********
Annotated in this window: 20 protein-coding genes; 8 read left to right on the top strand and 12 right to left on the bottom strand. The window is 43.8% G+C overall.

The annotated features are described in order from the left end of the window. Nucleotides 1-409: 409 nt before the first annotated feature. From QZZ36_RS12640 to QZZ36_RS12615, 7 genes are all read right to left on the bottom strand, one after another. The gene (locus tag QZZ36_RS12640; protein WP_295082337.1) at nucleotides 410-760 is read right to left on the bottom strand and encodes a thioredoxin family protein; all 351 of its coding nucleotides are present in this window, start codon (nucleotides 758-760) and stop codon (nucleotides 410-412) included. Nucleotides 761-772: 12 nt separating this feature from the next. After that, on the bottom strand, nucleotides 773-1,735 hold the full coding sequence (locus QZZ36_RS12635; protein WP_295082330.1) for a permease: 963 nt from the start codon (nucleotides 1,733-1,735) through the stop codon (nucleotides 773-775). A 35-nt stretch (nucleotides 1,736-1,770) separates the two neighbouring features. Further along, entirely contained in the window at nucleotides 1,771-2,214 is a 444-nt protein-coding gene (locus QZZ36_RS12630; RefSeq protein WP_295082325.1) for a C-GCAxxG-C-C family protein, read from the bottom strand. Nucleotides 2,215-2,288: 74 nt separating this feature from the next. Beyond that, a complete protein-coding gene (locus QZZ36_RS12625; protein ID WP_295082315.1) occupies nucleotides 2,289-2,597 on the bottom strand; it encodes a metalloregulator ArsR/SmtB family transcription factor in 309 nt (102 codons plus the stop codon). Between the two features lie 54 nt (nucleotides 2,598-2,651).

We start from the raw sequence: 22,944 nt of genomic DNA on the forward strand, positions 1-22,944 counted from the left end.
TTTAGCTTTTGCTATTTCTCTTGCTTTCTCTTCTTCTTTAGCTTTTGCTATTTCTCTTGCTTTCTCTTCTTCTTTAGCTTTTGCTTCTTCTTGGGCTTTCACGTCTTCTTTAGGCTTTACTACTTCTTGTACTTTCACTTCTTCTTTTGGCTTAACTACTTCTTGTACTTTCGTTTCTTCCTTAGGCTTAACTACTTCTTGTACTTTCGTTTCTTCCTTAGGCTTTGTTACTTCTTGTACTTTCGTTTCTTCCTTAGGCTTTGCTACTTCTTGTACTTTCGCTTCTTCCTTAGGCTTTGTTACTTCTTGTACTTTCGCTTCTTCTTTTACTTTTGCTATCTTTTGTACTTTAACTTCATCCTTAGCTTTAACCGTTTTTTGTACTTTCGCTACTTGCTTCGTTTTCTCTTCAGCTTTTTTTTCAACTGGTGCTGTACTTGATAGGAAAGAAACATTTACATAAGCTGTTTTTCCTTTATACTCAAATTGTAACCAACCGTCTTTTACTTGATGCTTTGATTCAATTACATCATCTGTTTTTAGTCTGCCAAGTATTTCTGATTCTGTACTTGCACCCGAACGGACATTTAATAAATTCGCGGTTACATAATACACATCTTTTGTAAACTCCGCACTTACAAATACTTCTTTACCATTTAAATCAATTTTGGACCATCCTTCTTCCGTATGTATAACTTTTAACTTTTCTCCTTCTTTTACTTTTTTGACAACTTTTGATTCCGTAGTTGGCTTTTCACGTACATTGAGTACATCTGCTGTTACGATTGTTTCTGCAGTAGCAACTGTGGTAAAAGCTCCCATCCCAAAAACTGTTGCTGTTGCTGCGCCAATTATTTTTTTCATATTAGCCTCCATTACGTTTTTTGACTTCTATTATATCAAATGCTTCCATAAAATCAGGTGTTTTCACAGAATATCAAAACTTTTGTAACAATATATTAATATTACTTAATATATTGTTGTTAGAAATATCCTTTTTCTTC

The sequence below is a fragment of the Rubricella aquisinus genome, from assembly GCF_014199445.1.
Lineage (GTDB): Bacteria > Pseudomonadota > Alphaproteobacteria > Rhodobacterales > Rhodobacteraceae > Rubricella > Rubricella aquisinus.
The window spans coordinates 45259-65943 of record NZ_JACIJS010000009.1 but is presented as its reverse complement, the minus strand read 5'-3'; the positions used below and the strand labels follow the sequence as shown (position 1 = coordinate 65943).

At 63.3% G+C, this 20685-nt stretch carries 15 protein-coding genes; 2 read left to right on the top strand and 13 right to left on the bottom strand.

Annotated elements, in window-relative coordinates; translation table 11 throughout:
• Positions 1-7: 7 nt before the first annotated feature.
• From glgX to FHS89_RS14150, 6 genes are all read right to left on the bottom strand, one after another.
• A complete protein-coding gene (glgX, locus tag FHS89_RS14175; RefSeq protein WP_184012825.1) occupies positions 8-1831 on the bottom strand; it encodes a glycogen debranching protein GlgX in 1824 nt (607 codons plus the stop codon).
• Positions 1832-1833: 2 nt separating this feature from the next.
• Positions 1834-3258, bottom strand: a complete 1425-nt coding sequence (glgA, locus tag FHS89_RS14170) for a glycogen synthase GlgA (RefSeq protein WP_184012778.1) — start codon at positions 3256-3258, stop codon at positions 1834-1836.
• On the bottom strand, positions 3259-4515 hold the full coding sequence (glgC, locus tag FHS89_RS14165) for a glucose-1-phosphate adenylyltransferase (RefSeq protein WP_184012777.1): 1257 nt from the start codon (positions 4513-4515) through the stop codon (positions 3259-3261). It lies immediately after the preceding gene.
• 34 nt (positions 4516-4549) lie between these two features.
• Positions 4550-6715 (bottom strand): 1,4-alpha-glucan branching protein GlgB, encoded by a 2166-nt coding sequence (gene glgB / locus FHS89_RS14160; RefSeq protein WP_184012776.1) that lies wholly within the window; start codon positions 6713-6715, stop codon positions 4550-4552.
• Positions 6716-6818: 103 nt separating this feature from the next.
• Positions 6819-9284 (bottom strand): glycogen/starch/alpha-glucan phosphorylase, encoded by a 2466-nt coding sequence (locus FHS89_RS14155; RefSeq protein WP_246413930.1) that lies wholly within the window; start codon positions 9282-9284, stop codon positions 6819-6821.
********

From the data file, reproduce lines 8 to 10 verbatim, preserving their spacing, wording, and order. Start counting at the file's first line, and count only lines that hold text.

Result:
At 63.3% G+C, this 20685-nt stretch carries 15 protein-coding genes; 2 read left to right on the top strand and 13 right to left on the bottom strand.

Annotated elements, in window-relative coordinates; translation table 11 throughout:
• Positions 1-7: 7 nt before the first annotated feature.